Date of Degree
PhD (Doctor of Philosophy)
Intuitively, a ribbon is a topological and geometric surface that has a fixed width. In the 1960s and 1970s, Calugareanu, White, and Fuller each independently proved a relationship between the geometry and topology of thin ribbons. This result has been applied in mathematical biology when analyzing properties of DNA strands. Although ribbons of small width have been studied extensively, it appears as though little to no research has be completed regarding ribbons of large width.
In general, suppose K is a smoothly embedded knot in R3. Given an arclength parametrization of K, denoted by gamma(s), and given a smooth, smoothly-closed, unit vector field u(s) with the property that u'(s) is not equal to 0 for any s in the domain, we may define a ribbon of generalized width r0 associated to gamma and u as the set of all points gamma(s) + ru(s) for all s in the domain and for all r in [0,r0]. These wide ribbons are likely to have self-intersections. In this thesis, we analyze how the knot type of the outer ribbon edge relates to that of the original knot K and the embedded resolutions of the unit vector field u as the width increases indefinitely. If the outer ribbon edge is embedded for large widths, we prove that the knot type of the outer ribbon edge is one of only finitely many possibilities. Furthermore, the possible set of finitely many knot types is completely determinable from u, independent of gamma. However, the particular knot type in general depends on gamma. The occurrence of stabilized knot types for large widths is generic; we show that the set of pairs (gamma, u) for which the outer ribbon edge stabilizes for large widths (as a subset of all such pairs (gamma, u) is open and dense in the C1 topology. Finally, we provide an algorithm for constructing a ribbon of constant generalized width between any two given knot types K1 and K2. We conclude by providing concrete examples.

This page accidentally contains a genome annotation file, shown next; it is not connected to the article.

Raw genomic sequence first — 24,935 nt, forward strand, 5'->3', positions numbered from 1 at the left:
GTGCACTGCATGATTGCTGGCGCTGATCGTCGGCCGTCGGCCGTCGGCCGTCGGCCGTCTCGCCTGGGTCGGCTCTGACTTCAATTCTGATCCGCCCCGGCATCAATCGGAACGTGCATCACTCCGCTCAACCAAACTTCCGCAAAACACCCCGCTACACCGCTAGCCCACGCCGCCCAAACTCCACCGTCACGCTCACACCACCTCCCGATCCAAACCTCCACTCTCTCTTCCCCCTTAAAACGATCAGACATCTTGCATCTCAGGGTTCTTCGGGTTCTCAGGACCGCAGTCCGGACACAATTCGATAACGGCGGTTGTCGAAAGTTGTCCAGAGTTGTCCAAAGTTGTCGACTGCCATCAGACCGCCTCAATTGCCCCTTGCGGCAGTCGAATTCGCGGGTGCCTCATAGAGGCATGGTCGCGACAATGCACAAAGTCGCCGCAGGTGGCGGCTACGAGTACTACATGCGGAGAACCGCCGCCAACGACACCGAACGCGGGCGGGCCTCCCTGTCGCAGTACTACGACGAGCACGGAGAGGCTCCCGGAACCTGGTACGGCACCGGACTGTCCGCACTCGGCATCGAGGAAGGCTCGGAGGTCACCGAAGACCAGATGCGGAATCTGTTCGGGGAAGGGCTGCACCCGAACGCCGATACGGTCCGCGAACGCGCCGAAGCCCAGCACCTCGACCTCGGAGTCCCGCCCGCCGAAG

Geometry, Knot Theory, Ribbon Theory, Topology
ix, 99 pages
Includes bibliographical references (pages 98-99).
Copyright 2013 Susan Cecile Brooks